Pipelines are among the most prosaic elements of our energy infrastructure. Big, controversial ones crossing national frontiers get a lot of attention, but the rest generally hum along, year after year, unnoticed unless they experience a leak. A new technology offers the possibility of plugging pipeline leaks in much the same way our bodies heal cuts. An article in Technology Review describes how this technique was developed by a Scottish engineer and recently tested by a big oil company under real-world conditions, undersea. What intrigues me the most about this idea, however, is not just the highly beneficial prospect of reducing the environmental damage caused by oil spills from pipelines, but how a fully-developed self-patching technology could reduce the risks associated with future oil development in sensitive areas, and expand our potential supply base.
It would be hard to imagine our present industrialized world without energy pipelines. They make it possible to carry large volumes of petroleum and its products long distances, very inexpensively. Moving the same volumes for comparable distances overland by rail or truck would be immensely more intrusive, hazardous, and expensive, and it probably wouldn't have happened, along with a good deal of the energy use that pipelines have facilitated. That's even more true for natural gas. (You can take that as a benefit or drawback of their development, depending on your viewpoint.)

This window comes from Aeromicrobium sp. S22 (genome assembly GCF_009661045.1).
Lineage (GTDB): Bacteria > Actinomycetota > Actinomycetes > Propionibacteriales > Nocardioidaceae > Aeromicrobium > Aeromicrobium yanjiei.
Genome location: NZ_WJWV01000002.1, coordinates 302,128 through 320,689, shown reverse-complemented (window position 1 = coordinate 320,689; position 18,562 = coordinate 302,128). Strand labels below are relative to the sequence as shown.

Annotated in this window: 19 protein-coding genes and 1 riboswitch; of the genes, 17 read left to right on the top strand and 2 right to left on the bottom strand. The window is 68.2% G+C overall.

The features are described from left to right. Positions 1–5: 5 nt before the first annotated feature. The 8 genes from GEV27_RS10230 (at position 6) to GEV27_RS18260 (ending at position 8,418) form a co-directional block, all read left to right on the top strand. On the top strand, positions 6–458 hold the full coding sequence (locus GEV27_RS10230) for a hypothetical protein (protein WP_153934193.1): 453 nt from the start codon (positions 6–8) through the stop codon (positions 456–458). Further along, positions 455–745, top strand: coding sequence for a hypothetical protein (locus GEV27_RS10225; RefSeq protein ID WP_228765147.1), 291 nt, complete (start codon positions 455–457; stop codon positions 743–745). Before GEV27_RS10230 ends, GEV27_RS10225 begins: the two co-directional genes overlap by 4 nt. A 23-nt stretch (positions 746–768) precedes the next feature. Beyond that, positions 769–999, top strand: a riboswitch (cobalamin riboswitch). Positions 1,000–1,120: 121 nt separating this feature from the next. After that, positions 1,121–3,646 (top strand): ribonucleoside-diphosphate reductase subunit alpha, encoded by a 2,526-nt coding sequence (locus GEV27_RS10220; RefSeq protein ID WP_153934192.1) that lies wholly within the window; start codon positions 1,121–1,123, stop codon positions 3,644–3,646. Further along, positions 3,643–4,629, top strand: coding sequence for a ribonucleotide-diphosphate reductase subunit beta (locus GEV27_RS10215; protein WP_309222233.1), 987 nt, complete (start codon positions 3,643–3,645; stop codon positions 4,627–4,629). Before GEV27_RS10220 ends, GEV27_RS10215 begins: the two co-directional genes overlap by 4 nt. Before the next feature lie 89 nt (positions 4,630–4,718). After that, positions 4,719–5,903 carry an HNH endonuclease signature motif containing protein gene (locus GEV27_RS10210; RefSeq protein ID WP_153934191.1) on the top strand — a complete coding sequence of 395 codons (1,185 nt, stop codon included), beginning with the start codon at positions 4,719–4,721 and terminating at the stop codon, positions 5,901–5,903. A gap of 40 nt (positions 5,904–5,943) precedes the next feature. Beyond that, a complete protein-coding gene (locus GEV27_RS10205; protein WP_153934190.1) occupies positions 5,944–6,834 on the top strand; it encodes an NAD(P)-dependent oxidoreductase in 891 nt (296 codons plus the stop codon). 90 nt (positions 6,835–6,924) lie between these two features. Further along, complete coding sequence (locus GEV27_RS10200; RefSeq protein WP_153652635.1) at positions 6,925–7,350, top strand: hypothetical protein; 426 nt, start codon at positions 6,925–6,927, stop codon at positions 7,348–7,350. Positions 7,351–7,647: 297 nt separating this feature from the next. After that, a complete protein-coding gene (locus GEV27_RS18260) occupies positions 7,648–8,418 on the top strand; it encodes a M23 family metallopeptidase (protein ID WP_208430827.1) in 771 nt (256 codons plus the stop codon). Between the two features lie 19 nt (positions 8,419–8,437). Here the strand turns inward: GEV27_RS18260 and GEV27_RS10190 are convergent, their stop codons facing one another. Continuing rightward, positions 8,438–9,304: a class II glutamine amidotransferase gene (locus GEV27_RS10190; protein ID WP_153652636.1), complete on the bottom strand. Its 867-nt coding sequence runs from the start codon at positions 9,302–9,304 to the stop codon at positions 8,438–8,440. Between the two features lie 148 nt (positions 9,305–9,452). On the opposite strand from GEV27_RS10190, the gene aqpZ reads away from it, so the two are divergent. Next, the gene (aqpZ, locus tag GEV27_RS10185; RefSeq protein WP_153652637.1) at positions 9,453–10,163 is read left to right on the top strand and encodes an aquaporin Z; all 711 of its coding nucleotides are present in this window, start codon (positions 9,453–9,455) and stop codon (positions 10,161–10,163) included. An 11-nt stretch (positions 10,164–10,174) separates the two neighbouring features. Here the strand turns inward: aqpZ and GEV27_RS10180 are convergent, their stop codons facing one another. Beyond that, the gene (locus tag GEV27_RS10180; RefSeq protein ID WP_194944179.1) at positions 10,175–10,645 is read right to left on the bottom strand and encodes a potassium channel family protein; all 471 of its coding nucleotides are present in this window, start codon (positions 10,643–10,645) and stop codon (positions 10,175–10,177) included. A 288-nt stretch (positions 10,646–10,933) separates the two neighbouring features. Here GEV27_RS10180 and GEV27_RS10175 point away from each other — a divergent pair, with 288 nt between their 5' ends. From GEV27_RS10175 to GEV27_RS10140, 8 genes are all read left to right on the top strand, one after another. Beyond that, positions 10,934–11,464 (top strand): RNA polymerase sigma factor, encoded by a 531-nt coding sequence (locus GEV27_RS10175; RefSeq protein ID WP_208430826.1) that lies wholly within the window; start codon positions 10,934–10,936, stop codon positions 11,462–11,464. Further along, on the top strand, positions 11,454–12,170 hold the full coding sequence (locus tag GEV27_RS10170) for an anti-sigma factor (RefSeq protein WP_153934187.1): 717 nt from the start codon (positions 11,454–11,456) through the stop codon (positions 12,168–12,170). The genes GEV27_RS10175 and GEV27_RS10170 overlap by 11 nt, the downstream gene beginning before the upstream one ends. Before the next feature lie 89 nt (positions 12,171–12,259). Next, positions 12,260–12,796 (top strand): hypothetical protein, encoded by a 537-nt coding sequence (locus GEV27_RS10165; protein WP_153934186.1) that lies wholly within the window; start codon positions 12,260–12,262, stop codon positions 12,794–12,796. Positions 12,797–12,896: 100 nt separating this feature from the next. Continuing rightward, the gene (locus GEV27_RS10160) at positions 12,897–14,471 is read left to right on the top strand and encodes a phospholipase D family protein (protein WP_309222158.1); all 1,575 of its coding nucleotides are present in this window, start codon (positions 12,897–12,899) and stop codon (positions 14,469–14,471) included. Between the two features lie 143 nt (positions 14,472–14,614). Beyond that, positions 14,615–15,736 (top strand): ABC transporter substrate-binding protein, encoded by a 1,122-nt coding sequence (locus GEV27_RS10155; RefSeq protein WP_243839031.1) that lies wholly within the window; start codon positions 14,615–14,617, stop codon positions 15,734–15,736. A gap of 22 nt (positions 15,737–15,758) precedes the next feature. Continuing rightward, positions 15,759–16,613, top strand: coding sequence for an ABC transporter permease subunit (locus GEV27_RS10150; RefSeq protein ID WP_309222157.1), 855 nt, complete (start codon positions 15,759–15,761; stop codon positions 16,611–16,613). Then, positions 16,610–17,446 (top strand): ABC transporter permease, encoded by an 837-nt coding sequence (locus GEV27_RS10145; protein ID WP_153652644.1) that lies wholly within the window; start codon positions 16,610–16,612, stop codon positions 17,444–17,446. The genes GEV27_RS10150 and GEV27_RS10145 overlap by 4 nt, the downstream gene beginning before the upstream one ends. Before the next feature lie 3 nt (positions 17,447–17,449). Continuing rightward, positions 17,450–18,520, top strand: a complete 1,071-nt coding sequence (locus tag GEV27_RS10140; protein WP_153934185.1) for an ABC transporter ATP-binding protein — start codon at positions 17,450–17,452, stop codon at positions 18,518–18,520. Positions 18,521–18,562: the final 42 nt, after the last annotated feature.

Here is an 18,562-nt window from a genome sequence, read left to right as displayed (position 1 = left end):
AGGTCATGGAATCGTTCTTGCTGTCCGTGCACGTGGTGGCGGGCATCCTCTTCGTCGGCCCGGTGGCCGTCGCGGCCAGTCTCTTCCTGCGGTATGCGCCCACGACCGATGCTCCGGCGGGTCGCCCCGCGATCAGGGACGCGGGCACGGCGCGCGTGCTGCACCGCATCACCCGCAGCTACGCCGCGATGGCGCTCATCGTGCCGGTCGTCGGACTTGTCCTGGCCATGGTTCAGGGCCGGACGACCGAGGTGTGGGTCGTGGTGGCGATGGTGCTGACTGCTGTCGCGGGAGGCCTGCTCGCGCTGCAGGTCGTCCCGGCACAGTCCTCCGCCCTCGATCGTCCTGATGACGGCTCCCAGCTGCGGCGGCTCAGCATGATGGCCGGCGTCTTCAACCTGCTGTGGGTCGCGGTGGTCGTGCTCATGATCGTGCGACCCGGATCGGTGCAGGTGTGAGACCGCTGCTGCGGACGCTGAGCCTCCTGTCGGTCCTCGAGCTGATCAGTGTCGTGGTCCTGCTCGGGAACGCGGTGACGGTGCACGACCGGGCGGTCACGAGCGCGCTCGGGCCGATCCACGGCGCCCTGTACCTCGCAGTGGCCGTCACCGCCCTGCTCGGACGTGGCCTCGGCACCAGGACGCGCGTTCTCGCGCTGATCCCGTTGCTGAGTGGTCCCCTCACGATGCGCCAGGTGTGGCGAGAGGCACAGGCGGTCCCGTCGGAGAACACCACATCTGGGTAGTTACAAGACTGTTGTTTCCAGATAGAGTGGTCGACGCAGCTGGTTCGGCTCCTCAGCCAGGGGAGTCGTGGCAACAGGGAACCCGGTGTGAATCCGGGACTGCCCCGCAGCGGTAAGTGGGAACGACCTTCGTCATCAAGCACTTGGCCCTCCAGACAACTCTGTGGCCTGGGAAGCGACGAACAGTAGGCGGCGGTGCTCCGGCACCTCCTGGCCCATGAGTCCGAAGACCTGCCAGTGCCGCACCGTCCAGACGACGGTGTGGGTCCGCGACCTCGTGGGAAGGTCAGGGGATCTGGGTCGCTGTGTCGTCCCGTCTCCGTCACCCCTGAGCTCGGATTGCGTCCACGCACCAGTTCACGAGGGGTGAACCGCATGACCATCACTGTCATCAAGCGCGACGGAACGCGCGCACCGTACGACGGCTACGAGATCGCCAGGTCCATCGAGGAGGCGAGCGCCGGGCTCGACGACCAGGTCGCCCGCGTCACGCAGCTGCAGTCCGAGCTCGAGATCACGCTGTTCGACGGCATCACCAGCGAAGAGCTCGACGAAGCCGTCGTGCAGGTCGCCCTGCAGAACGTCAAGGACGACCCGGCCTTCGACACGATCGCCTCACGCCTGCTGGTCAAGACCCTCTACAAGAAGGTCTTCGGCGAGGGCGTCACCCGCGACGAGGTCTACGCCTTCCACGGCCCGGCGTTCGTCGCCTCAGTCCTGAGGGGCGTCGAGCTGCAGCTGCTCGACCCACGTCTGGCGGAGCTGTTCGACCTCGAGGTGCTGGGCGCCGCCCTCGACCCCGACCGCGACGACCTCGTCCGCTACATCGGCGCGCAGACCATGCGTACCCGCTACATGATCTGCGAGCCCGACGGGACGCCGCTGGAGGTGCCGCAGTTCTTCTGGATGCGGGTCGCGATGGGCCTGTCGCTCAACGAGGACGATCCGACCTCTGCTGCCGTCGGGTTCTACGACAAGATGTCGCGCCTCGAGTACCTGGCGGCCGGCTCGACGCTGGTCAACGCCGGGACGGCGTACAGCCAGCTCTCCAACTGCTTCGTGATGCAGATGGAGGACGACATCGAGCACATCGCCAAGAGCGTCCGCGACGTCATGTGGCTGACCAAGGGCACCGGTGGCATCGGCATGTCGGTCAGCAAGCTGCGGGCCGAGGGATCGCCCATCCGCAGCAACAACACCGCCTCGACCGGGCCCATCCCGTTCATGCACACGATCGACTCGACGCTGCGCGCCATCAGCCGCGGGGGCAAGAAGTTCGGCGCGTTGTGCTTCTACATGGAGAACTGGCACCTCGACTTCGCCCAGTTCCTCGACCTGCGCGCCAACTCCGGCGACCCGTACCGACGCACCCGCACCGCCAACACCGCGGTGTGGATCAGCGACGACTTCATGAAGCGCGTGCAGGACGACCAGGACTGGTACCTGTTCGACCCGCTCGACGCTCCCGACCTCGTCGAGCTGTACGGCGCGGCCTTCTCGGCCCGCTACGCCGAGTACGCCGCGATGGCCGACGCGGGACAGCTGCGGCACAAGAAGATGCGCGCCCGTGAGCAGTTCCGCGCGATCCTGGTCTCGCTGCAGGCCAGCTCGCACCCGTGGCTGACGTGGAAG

One of the biggest problems with pipelines is not the risk of a catastrophic rupture, which occur rarely and are immediately evident to operators, but of smaller leaks that can create serious localized environmental damage before being detected, requiring expensive cleanups. Department of Transportation data indicate that, on average, just under 100,000 barrels per year of "hazardous liquids"--mostly oil and its products--has leaked from US pipelines since 2001, the equivalent of an Exxon "Valdez" every three years. Reducing this volume would have very significant benefits for both the industry and the environment, and the artificial platelet technology described in the article is a clever answer to this problem.
Plugging leaks this way could have applications beyond liquid pipelines, as well. Similar technology might be deployed on oil tankers and remote storage tanks, limiting leaks of oil or other dangerous fluids from a variety of sources. If the platelets could be adapted to work in natural gas pipelines, they might even address a significant source of greenhouse gas emissions. Methane emissions from natural gas systems accounted for roughly 2% of all US greenhouse gas emissions last year, according to the Department of Energy.
The value of a fast-acting anti-leak system could be even greater in changing perceptions about the risk of leaks in sensitive areas. Something like this would have to go through a lot of testing and experience in existing installations, before it would be deemed reliable enough to alter the balance of risks associated with developing oil fields in the arctic, for example. Nor would this be universally welcomed, since there are many who oppose such development on general principles, rather than on its actual track record and risks. But as I've suggested before, any serious discussion of energy security must consider expanded oil drilling as a serious option, weighing its environmental impact against that of alternative hydrocarbons, such as coal liquefaction or oil sands extraction. Self-healing pipelines would enhance oil's side of this ledger substantially.